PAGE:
Ken Jeong on the initial reveal of Ben Chang’s torrid relationship with the lovely Veronica, a mannequin leg, in “Competitive Ecology” from Season 3.
I just couldn’t stop laughing before we started shooting. I told [director Anthony Russo], “I don’t know if you guys remember but, Season 1, I actually had a hot Spanish wife. Now, Chang’s actually happier with the mannequin leg.” It’s a good thing — and I, as an actor, am happier. You go from a beautiful wife to get even more love out of a mannequin leg.
Dan Harmon on whether he thinks “Community” ever gets just a little bit too absurd.
Yeah. You could see where I went over the line, in my opinion, with the zombie episode on Halloween ["Epidemiology" from Season 2]. I still did the episode, but you could see that, at the end, I gave everyone amnesia. That was me saying that I felt like I was going too far.
The litmus test I learned from that episode, that I still use, is that I picture the events in the episode being described in a newspaper article. If the newspaper article makes national news because it’s so insane, like, “Zombie Outbreak at a Community College”… then I think that that might transcend the boundaries that make us feel comfortable in a workaday sitcom. We want those people to be our family. We want to hear them argue about credit cards and remote controls. We don’t want them to be able to say, every subsequent episode, “Why are we arguing about this? We were zombies. We were zombies!”
Gillian Jacobs on her memorable not-quite-musical anti-star performance during the climax of the Glee-ful “Regional Holiday Music.”
I just knew I needed to make a fool of myself. It was great because they had an audience of extras sitting there, so I had people to humiliate myself in front of, in addition to my cast mates who are used to me humiliating myself. It’s about as vulnerable as it gets, frankly, to be dancing around in a brown unitard singing off-key with really spastic movements.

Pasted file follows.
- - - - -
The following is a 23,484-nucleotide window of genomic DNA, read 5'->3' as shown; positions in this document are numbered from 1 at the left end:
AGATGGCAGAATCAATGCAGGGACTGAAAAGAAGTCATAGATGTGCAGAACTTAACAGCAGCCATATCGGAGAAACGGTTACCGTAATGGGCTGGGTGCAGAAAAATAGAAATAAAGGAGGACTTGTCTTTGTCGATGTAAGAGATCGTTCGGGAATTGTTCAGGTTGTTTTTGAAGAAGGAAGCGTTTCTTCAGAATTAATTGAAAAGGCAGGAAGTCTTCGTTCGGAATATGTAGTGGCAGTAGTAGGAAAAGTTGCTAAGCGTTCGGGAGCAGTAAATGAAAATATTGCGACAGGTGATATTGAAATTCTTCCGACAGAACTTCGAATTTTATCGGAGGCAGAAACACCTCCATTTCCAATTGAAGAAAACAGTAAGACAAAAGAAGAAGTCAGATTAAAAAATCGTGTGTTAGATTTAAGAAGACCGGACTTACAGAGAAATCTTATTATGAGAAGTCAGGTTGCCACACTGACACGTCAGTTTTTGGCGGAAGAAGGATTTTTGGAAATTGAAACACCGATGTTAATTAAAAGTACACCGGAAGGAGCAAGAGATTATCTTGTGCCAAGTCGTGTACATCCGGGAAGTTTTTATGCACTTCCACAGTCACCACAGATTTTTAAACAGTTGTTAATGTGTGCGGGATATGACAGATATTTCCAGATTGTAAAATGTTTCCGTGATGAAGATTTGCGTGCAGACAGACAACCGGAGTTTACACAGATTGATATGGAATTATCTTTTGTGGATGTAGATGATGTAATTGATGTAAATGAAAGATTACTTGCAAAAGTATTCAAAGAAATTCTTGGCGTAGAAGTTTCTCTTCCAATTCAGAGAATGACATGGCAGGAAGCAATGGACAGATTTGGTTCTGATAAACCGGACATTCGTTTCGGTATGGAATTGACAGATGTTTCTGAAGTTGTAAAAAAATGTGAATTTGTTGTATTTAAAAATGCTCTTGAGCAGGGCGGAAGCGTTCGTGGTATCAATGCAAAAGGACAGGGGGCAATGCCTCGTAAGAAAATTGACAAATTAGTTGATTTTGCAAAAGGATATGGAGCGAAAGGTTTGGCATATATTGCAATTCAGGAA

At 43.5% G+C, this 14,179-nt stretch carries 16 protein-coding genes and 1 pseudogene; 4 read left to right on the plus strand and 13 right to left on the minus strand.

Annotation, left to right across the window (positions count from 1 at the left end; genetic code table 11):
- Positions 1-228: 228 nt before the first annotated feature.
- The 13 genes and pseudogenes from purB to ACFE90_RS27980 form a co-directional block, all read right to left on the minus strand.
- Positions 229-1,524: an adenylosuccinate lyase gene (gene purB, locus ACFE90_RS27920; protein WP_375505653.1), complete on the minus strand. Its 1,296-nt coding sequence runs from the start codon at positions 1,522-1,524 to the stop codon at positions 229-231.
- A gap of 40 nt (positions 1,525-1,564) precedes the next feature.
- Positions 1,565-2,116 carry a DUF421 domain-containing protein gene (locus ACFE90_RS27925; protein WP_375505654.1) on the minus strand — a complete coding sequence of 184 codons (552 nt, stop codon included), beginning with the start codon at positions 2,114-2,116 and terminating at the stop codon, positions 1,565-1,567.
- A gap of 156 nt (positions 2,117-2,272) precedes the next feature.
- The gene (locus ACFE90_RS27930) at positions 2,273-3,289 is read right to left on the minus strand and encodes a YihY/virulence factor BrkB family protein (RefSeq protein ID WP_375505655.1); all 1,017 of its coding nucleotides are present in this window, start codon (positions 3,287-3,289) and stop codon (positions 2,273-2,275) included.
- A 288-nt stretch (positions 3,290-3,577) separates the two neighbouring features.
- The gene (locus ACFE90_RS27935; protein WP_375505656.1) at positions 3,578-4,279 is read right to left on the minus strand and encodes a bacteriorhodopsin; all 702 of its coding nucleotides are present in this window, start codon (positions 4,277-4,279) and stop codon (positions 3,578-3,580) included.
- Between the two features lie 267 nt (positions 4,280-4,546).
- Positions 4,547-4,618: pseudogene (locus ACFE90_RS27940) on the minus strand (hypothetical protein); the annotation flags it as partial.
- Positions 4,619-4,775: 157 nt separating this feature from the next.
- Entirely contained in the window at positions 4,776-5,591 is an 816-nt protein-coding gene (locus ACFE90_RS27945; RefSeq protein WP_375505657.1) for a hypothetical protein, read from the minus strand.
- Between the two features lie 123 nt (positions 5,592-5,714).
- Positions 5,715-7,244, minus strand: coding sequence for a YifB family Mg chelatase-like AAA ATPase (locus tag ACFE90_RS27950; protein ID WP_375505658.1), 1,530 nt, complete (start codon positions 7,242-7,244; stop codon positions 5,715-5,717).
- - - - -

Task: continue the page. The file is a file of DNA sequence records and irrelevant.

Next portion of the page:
Yvette Nicole Brown on the show’s introduction of Shirley’s long absent no-longer-ex-husband, Andre, played by Gen-X sitcom legend Malcolm Jamal Warner.
Before Malcolm was cast as Andre, Shirley said all these horrible things about Andre. He was the worst person ever, right? Once Malcolm was cast, it immediately rehabilitated Andre. Andre started to be the coolest, the kindest, the most suave, right? Even before you [i.e., the fans] saw the episode, just hearing he was cast, it was like “Andre’s okay with us,” which was genius of the writers. But the thing that got me about it is, once you saw the way they interacted you started to understand. “Oh, this guy isn’t perfect. He does have some selfish issues. He is a little delusional.” He’s got a stereo business in 2012! “iPods are not going [away], what are you doing?!”
Dan Harmon on mining comedy from the edges of acceptable discourse.
You have to understand that, in a writer’s room, you can say anything you want. You have to. We were talking about, “Is there anything you can’t do?” And I said, “From the hip, you can’t do Columbine — that doesn’t work in a sitcom.” Then, we started talking about, “How would you do it?” The answer was with paintball. That turned into an action movie parody [Season One's "Modern Warfare"] that made everybody happy. There are a lot of thought experiments like that, and in future episodes you’ll see our treatment of those sort of forbidden topics.
Ken Jeong on his character trajectory as Ben Chang.
This season has been my favorite Chang arc of the series. It really is. When Dan told me I would be a security guard before we started filming, he didn’t have to say anything. I was just crying laughing. I said, “I know exactly where this is going and this is really, really good.” I could see it because [for Chang] it combines the authority of Season 1 with the patheticness of Season 2. You have pathetic authority in the third season. It’s been heaven.
Gillian Jacobs on possible romantic tension between Britta and Troy (Donald Glover).
This group gets so confused. I don’t really know if any of them should be together. They’re not very mature. I don’t think that any of them, besides Shirley, have ever really been in a successful relationship — and she was divorced when we first met her. I definitely love that it’s a show were there can be tension going every which way. I’ll grab Danny’s arm in one episode and it’s like, “Abed and Britta!” In “Paintball II,” at the end of the second season, it’s like, “Annie and Abed!” or “Jeff and Britta!” or “Annie and Britta!” [Journos laugh.] It can go in any direction on our show and you don’t want to mess with the magic. The magic is the tension.